Three more Starbucks locations in Buffalo area vote to unionize

The number of unionized Starbucks stores doubled after employees at three other Buffalo-area locations voted to join Workers United, a union affiliated with the Service Employees International Union.

The tallies at all three stores were close, with one location voting 8-7 and the other two voting 15-12 in favor of a union.

“It’s been a tedious legal process,” says Colin Cochran, an employee at one of the stores, noting that his location first requested a vote six months ago. “It shouldn’t be that hard…but in the end, winners win.”

Starbucks employees in Buffalo described enduring what they called union-busting tactics for several months, with one store closed for two months after calling for an election, and stores inundated with managers dispatched from across the country. Union organizers say it was an attempt to disrupt organizing efforts and dissuade employees from voting for a union.

The vote count, originally scheduled for last month, was delayed after Starbucks filed an appeal with the National Labor Relations Board claiming that Starbucks locations in the same market should vote in an election together, and not as individual stores, an argument he had made. in previous elections as well. The NLRB rejected the company’s demands, allowing the vote to continue.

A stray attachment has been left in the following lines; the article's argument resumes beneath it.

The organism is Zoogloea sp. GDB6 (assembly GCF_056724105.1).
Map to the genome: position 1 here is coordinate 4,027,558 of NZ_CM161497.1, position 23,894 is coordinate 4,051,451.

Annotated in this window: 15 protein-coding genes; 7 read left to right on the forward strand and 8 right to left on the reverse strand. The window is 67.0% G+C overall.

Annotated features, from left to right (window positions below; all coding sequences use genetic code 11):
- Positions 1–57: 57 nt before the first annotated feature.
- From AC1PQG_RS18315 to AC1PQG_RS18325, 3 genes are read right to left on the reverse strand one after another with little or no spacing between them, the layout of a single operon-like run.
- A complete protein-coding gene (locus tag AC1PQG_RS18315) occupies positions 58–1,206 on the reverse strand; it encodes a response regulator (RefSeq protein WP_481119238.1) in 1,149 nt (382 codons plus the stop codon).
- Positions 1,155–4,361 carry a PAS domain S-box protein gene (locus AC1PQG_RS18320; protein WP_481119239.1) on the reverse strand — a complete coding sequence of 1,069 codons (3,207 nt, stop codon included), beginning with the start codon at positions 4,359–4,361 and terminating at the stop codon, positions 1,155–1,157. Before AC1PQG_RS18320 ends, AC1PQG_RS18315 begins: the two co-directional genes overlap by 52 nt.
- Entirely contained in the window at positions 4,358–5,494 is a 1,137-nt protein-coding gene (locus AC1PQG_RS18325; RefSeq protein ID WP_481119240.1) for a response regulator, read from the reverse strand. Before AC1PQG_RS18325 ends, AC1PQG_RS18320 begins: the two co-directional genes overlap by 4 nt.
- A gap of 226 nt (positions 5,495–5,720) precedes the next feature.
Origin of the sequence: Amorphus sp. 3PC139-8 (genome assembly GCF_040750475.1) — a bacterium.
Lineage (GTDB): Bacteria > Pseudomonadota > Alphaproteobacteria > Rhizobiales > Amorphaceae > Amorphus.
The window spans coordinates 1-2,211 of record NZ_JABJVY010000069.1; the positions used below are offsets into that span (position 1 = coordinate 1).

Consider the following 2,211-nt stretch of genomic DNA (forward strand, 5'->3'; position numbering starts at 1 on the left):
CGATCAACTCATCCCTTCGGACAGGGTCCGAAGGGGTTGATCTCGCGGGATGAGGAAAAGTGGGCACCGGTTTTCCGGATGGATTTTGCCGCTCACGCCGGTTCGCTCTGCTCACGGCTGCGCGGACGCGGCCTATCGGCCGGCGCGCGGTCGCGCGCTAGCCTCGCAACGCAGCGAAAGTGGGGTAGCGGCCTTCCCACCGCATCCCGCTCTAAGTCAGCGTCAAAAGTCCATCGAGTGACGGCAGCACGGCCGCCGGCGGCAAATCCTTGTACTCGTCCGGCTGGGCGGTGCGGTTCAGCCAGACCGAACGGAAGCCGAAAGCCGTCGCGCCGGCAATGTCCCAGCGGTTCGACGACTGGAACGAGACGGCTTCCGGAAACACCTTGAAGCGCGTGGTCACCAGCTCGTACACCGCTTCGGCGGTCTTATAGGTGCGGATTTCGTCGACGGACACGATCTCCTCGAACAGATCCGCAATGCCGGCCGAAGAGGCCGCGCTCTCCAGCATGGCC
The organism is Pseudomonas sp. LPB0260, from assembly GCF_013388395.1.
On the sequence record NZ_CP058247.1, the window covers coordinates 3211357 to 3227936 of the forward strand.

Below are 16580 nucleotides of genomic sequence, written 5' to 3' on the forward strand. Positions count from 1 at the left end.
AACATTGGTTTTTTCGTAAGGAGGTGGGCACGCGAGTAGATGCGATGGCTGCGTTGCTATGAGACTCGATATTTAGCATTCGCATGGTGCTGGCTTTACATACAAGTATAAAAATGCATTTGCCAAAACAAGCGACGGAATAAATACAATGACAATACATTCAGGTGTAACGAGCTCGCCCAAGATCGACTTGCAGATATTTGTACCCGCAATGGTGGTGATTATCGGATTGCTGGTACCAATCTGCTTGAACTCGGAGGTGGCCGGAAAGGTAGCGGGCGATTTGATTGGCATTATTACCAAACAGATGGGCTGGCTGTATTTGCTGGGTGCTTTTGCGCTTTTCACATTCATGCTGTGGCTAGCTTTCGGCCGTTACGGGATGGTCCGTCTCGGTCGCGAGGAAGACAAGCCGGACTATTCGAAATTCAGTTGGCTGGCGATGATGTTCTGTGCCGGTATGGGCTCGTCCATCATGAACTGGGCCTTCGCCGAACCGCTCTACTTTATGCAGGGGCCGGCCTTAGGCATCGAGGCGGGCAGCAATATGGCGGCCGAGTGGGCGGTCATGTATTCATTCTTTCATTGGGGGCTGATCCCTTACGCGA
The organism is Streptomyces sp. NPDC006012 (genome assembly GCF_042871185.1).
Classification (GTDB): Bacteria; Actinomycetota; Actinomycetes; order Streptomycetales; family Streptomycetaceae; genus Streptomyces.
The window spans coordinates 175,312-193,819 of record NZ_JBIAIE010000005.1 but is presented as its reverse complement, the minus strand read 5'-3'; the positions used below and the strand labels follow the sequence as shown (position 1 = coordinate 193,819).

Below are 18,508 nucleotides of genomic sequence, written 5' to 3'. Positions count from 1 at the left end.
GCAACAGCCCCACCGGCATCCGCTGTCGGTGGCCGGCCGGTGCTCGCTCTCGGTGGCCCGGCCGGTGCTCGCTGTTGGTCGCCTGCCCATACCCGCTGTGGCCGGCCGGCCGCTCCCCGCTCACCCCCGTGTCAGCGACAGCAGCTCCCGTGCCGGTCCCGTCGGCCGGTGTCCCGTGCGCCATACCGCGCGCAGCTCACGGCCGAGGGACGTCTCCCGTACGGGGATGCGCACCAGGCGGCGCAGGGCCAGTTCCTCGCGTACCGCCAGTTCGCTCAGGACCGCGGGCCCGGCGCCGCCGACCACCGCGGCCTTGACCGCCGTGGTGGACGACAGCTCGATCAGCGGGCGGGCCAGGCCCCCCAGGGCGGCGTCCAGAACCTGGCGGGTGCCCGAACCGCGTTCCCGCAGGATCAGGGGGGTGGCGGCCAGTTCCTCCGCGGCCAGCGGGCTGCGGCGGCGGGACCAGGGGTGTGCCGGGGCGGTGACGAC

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The union campaign among Starbucks workers gained momentum in December after two Buffalo stores became the first in the United States to unionize.

Earlier this year, workers at a Starbucks store in Mesa, Arizona, voted 25 to 3 to form a union, and today’s vote tally brings the total number of unionized stores to 6. Store workers in Seattle, Boston, Kansas City, elsewhere in western New York, among others, will vote soon, according to union organizers. About 130 stores, in two dozen states, requested votes, out of about 9,000 stores nationwide.

Union organizers say they are seeking better training, better staffing and better pay that will increase over time, as well as more respect from management.

In a memo to employees in December, Starbucks said it did not want a union between the company and its employees, called partners, but said it would negotiate in good faith, a promise it reiterated. after Wednesday’s vote count. Labor negotiations are already underway between Starbucks and the two Buffalo stores which unionized in December.

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